Judiciary panel to take reins on Trump impeachment inquiry
02 Dec 2019
US President Donald Trump. File photo
The House Judiciary Committee is moving to the forefront of President Donald Trump’s impeachment inquiry, starting with a hearing on Wednesday to examine the "high crimes and misdemeanors” set out in the Constitution.
It’s a moment many Democrats on the panel have been waiting for. Several had agitated for Trump’s impeachment in response to the findings of special counsel Robert Mueller in April. Then came revelations in September from an intelligence community whistleblower about Trump’s political pressure on Ukraine, a watershed event that brought most other Democrats on board.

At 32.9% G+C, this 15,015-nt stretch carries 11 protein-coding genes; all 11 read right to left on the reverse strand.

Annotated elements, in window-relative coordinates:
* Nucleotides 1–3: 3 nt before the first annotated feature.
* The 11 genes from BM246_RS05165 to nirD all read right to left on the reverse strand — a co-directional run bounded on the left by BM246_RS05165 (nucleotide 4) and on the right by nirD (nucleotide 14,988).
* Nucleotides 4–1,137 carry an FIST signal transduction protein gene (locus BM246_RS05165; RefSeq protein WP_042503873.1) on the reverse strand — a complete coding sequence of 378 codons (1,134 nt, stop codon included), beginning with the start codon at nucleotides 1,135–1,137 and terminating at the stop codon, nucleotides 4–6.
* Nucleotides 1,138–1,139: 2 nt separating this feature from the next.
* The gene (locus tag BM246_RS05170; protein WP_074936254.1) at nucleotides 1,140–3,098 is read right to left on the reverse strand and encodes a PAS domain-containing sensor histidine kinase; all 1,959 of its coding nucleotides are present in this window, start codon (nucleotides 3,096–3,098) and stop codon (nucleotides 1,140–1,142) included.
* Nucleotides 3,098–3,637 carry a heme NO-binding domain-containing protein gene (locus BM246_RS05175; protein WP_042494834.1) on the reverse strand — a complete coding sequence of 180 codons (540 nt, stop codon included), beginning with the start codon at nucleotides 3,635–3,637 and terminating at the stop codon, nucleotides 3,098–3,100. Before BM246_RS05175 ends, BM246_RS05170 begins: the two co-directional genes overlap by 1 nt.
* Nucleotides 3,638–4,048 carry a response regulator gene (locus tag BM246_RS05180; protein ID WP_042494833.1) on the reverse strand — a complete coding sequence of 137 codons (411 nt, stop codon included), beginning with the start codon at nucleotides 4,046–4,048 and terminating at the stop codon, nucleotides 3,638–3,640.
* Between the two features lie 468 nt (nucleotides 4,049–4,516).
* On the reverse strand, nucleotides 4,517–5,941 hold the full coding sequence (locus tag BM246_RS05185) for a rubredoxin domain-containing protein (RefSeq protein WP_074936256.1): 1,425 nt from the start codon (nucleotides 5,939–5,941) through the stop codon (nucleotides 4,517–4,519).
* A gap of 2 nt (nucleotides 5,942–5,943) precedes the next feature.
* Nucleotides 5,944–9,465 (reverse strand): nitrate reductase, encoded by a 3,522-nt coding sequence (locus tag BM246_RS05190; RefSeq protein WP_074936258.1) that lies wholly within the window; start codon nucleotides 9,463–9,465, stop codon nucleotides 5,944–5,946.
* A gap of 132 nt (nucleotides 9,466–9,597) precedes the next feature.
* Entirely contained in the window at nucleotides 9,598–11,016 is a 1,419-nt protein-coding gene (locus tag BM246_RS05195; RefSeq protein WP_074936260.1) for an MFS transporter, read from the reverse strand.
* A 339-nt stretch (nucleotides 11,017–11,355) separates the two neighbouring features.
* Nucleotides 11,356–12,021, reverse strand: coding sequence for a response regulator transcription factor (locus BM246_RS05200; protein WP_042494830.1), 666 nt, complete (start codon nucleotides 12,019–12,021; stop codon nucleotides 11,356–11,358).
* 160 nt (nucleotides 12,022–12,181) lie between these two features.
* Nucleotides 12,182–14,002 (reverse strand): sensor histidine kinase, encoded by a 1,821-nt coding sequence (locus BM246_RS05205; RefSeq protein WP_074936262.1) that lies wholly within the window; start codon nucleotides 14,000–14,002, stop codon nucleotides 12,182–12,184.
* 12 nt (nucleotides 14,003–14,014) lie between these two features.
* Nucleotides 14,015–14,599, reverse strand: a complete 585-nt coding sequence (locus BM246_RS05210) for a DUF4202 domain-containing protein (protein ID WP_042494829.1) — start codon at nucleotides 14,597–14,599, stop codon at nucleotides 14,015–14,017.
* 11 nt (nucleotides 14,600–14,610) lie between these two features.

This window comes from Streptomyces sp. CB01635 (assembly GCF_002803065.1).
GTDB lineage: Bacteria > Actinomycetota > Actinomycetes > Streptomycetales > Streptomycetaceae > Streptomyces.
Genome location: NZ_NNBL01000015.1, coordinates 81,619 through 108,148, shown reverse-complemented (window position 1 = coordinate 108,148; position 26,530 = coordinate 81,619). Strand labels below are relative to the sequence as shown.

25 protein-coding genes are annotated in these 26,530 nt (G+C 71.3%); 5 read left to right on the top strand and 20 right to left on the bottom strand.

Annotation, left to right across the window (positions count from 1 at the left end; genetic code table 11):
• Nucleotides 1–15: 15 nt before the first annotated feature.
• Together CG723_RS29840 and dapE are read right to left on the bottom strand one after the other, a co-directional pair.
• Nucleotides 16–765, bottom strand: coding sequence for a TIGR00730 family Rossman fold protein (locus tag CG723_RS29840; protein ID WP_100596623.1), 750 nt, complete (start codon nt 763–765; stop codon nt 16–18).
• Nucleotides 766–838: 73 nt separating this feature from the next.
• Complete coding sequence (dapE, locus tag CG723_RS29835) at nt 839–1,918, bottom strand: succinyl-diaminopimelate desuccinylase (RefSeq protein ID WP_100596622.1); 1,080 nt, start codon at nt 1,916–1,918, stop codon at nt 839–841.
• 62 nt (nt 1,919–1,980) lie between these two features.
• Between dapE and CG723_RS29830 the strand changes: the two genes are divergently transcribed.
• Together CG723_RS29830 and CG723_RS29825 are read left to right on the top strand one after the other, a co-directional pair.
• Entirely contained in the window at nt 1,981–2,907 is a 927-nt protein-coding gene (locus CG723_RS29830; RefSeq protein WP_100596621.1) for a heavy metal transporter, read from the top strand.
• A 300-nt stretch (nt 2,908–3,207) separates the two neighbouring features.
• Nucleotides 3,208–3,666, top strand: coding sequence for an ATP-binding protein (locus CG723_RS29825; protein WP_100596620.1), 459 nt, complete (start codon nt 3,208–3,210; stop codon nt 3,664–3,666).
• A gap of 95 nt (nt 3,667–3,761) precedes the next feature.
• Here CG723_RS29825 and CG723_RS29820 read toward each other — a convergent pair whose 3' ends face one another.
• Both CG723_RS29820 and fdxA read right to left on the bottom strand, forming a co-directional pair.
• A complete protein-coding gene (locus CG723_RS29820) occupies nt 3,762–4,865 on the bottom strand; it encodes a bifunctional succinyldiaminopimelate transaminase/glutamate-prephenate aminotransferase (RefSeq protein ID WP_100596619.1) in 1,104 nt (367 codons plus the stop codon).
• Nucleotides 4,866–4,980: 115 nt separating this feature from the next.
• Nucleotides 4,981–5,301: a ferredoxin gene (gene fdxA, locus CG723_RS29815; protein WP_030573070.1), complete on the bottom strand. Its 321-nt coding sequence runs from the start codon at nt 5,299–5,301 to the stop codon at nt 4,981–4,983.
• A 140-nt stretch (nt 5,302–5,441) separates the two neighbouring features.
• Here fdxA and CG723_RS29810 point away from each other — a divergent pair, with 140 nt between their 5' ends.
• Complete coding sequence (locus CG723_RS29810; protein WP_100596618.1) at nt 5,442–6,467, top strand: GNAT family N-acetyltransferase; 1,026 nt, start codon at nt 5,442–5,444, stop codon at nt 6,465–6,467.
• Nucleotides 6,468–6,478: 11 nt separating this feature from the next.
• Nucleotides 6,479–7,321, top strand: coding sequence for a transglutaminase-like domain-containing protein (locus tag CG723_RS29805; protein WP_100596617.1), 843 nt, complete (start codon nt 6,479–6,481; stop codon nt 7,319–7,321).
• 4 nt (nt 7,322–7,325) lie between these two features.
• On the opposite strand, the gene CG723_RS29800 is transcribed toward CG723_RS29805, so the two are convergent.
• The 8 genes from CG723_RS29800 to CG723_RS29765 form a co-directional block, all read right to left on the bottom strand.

Should Democrats draft articles of impeachment against Trump, as is expected, and approve them with a House vote, then impeachment managers would be appointed to present the case to the Senate. Traditionally, those managers have come from the House Judiciary Committee, which is stacked with lawyers and former prosecutors.
There are no set rules about who can be appointed an impeachment manager. House Speaker Nancy Pelosi also could choose members of the House intelligence panel, which led the Ukraine investigation, or draw from other committees.
In 1998, 13 Republicans were picked from the Judiciary Committee to argue for the impeachment of President Bill Clinton. Those impeachment managers made the case at a Senate trial, but Clinton was acquitted.